The Bourne Supremacy (12A)
Time Out saysTwo years ago, in ‘The Bourne Identity’, black-ops CIA assassin Jason Bourne (Matt Damon) was pulled from the Mediterranean with amnesia and a brace of bullets in the back, ready to exact his revenge on those responsible. Now living in anonymity in a beach hut in Goa with his German girlfriend (Franka Potente), he’s dragged back into the spy game when a hit man (Karl Urban) working for a Russian oil tycoon tracks him to India, having framed him for two CIA-related murders in Berlin. Plagued by bad dreams and a troubled memory, Bourne hotfoots it to Berlin via Naples and Munich (the transcontinental plot flits around Europe like a dervish), convinced his old bosses are out to get him, vowing to take them down. Pity, then, those trying to stop him: Joan Allen’s incoming CIA chief and Brian Cox’s returning agency operative.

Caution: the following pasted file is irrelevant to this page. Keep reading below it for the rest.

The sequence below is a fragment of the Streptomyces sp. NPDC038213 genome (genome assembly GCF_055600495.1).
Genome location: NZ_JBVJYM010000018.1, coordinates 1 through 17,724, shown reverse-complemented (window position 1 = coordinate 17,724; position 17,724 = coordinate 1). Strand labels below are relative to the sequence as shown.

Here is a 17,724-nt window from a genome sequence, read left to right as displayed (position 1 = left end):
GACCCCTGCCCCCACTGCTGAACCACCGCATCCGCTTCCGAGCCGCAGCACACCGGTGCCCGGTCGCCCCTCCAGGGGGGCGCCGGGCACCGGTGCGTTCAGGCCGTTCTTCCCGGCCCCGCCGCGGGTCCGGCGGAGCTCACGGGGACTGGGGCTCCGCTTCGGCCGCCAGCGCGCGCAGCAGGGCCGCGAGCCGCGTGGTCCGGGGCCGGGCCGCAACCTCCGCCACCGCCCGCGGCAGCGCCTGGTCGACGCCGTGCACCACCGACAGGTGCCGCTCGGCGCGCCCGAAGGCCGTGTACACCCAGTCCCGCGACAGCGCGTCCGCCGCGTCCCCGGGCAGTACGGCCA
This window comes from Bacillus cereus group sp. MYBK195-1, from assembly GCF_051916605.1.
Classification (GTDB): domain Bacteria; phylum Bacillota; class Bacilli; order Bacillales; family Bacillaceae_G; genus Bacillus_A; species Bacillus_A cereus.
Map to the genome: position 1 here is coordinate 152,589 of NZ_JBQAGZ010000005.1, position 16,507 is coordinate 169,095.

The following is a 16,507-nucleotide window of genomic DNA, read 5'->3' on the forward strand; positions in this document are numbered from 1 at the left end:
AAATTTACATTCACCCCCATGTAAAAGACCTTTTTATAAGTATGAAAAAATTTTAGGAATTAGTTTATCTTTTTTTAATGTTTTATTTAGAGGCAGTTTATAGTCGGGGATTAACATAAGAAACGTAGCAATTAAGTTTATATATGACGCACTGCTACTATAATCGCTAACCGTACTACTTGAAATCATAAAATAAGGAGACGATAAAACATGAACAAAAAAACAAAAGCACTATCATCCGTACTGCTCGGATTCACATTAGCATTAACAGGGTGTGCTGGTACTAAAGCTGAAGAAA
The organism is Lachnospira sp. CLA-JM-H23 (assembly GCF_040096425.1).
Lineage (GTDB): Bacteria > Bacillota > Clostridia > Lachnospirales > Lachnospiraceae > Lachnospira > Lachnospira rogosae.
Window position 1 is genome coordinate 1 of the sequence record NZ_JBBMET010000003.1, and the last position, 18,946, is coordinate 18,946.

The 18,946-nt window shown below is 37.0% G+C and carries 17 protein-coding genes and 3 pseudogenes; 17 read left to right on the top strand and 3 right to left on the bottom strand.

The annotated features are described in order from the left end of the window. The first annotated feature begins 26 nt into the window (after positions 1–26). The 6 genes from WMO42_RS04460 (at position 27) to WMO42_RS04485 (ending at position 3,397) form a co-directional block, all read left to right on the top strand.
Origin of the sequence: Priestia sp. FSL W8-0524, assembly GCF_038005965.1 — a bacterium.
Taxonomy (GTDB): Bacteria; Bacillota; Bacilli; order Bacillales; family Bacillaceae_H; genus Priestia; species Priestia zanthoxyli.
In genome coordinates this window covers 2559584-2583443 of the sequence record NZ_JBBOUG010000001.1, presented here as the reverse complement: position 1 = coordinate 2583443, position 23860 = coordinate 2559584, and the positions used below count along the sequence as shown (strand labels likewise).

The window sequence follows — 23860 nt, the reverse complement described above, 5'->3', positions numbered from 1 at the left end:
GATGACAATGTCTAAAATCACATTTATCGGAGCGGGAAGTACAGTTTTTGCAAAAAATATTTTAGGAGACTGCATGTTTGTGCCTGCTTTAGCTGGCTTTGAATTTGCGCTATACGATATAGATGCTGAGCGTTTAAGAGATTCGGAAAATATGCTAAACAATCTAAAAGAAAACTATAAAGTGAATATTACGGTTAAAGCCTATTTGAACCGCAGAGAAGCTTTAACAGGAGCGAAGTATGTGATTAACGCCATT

In his Hollywood debut, ‘Bloody Sunday’ director and acclaimed documentarian Greengrass proves himself equally adept at action, building on the edginess of Doug Liman’s original with a feverish handheld camera and frenetic editing which lend the film – even more loosely based on Robert Ludlum’s source material than before – an urgency and a ferocious realism in keeping with the book’s (if not the film’s) cold war-setting and the solemnity of Damon’s ever resourceful Bourne. More Batman than Bond, he can improvise with a rolled up magazine in hand-to-hand combat, and has unparalleled linguistic and fighting skills. Thankfully, he’s the good guy, a singular killing machine we can feel for. Like Bourne himself, this is clinically ruthless in approach: a relentlessly paced, non-stop chase movie that culminates in a breathless foot and car pursuit across a frozen Moscow. The ending sets up a third. On the strength of this, it would be most welcome.